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For PhD Alumnus Kaifeng Yang ('03), Public Administration is Serious Business

Kaifeng Yang (PhD’03)

Dr. Kaifeng Yang (PhD’03) was a businessman. With a bachelor’s, master’s, and doctoral degree in business administration, he was well-positioned for success in China’s business-focused economy that was largely grounded in state-owned enterprises (SOEs). Yang studied SOE management for several years and through his research developed a greater understanding of and appreciation for the field of public administration.

“SOE management was a management issue, but also a policy issue. I had to think about the role of government and came to realize the importance of public administration and policy,” Yang said.

Yang’s curiosity grew at a time when the study of public administration was practically unheard of in his home country of China. Despite its lack of recognition, he knew early proponents of the field and joined a small wave of those interested in the topic.

This interest amounted to a mere hobby until Yang found himself at a professional crossroads while working as a senior manager at a business-consulting firm.

“I was asked to do a project that I did not feel comfortable doing,” Yang said. “The CEO wanted the profit, but the project had some bad public value implications and I felt that I had to listen to my ‘public service motivation.’”

Yang soon met with Dr. Marc Holzer, founding dean of the School of Public Affairs and Administration (SPAA), and was impressed by Holzer’s innovative and collaborative efforts with public administration scholars in China. He joined Holzer’s program at Rutgers University–Newark on a full scholarship to earn his second doctorate.

Studying in the United States proved challenging at the onset because Yang struggled with English. In addition to his schoolwork, he devoted hours to reading newspapers and watching English television programs and movies in order to overcome his language barriers.

Once the stress of worrying about his English subsided, Yang found that classes became an entirely different experience.

“Every time I took a new class, it seemed that I entered a wonderland. I fell in love with different subjects due to these great professors,” Yang recalled.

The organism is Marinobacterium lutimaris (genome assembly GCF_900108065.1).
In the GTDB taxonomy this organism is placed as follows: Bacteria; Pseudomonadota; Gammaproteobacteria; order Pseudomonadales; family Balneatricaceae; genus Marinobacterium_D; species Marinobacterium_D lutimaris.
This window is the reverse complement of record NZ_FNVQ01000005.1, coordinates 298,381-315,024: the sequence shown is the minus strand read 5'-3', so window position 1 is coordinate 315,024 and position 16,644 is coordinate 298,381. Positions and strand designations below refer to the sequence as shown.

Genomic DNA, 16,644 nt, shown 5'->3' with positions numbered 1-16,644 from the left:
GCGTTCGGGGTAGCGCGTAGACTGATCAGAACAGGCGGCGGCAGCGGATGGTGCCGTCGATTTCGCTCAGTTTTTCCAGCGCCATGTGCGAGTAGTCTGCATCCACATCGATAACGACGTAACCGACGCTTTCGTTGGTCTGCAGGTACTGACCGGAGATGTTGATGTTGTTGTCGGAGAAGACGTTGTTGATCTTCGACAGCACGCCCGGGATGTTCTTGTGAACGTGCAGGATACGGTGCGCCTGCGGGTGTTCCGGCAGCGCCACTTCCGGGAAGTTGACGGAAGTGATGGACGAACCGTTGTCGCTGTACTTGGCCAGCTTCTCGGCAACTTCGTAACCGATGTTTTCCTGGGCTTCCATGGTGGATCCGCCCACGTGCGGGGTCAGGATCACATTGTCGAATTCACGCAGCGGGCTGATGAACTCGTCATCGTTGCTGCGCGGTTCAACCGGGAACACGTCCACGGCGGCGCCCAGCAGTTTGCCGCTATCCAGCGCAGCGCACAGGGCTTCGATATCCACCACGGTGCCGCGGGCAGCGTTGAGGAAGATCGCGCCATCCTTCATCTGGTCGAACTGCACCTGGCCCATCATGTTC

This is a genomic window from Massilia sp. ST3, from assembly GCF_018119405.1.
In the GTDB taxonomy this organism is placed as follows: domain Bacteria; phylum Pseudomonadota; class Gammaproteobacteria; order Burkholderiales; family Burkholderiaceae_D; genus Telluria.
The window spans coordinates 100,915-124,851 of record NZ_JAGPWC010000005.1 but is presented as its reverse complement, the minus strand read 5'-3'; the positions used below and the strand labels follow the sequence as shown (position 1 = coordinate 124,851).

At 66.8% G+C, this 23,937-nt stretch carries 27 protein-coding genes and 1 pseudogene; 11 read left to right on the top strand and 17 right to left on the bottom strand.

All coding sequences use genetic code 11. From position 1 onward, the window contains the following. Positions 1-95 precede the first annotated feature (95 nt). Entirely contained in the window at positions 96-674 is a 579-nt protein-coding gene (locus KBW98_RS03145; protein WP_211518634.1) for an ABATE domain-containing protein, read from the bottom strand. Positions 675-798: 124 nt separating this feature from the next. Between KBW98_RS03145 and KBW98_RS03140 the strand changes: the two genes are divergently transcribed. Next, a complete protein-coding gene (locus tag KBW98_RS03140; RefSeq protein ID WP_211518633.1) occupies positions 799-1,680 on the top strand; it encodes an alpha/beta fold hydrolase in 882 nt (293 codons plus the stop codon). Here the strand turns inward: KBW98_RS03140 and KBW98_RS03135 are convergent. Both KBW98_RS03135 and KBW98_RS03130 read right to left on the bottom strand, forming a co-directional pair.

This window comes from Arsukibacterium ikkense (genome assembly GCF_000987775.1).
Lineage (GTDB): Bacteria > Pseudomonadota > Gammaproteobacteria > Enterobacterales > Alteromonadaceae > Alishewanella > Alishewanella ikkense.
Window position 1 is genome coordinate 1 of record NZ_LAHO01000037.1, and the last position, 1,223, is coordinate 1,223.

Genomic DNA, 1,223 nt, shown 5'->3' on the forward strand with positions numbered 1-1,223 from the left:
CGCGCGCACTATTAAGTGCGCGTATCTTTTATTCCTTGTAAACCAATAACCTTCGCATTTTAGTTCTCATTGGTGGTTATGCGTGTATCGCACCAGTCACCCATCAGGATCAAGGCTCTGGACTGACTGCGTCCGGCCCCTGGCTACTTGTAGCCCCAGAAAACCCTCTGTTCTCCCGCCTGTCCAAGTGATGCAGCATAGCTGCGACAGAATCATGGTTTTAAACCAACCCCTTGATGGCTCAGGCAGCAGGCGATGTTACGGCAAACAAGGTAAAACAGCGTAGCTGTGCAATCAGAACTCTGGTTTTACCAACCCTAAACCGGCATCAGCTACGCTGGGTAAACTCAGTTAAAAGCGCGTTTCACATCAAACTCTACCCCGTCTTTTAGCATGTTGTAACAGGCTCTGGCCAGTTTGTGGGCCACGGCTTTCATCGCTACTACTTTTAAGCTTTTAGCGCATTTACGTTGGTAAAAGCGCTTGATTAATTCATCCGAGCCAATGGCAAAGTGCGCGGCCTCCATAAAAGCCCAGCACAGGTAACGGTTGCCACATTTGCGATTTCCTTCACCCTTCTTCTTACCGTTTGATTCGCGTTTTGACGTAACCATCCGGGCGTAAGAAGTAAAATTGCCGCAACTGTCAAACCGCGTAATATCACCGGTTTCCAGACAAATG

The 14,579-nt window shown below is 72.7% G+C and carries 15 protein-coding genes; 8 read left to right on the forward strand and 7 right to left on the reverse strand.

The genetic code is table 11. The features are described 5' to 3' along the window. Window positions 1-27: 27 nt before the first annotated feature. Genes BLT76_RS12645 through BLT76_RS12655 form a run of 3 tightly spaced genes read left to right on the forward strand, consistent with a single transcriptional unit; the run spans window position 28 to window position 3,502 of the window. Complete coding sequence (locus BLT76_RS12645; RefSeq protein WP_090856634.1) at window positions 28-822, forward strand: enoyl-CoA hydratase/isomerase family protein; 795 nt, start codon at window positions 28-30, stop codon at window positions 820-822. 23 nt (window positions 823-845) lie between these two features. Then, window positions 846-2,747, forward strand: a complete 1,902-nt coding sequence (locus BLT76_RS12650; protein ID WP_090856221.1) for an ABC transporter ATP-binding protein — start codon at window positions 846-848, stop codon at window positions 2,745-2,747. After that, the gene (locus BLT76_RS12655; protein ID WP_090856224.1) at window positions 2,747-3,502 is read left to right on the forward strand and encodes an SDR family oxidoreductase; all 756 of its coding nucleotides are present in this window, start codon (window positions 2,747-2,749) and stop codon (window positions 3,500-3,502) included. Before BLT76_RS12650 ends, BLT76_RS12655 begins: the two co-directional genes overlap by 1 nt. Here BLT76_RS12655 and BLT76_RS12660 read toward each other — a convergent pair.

With an expertise in citizen participation and performance management, Yang cultivated his scholarship along with his professional development. He joined the American Society for Public Administration (ASPA) and served on several committees and taskforces, including as chair of ASPA’s Center for Accountability and Performance and its Section for Public Performance and Management. He became a full professor at Florida State University and was elected as a fellow of the National Academy of Public Administration.

Yang’s rise in the field came full circle in 2014 when he returned to his alma mater, Renmin University of China, as dean of the School of Public Administration and Policy. Under his deanship, the school was ranked by the Chinese government as the best public administration program in the country and tasked with bringing the program to world-class status with the government’s support.

His achievements are recognized domestically as well, as Yang received SPAA’s Distinguished Alumni Award for Academic Excellence in May 2018.

“[The award] made me feel somewhat reassured as I always fear that I could let down my Rutgers professors and friends,” Yang admitted. “I feel the challenge and responsibility to work even harder and to make SPAA more proud.”

In addition to his position as a dean, Yang is the general secretary of China’s National MPA Education Steering Committee, a role in which he is working to incorporate positive changes to all of China’s MPA programs, including an effort to establish a national accreditation system.

Despite his many obligations and demanding schedule, Yang has no intention of abandoning his scholarly endeavors.

“There are many interesting reform stories in China, which constantly test the boundaries of public administration theories and models,” Yang said. “My Rutgers gene always reminds me that I still need to find time for some rigorous research.”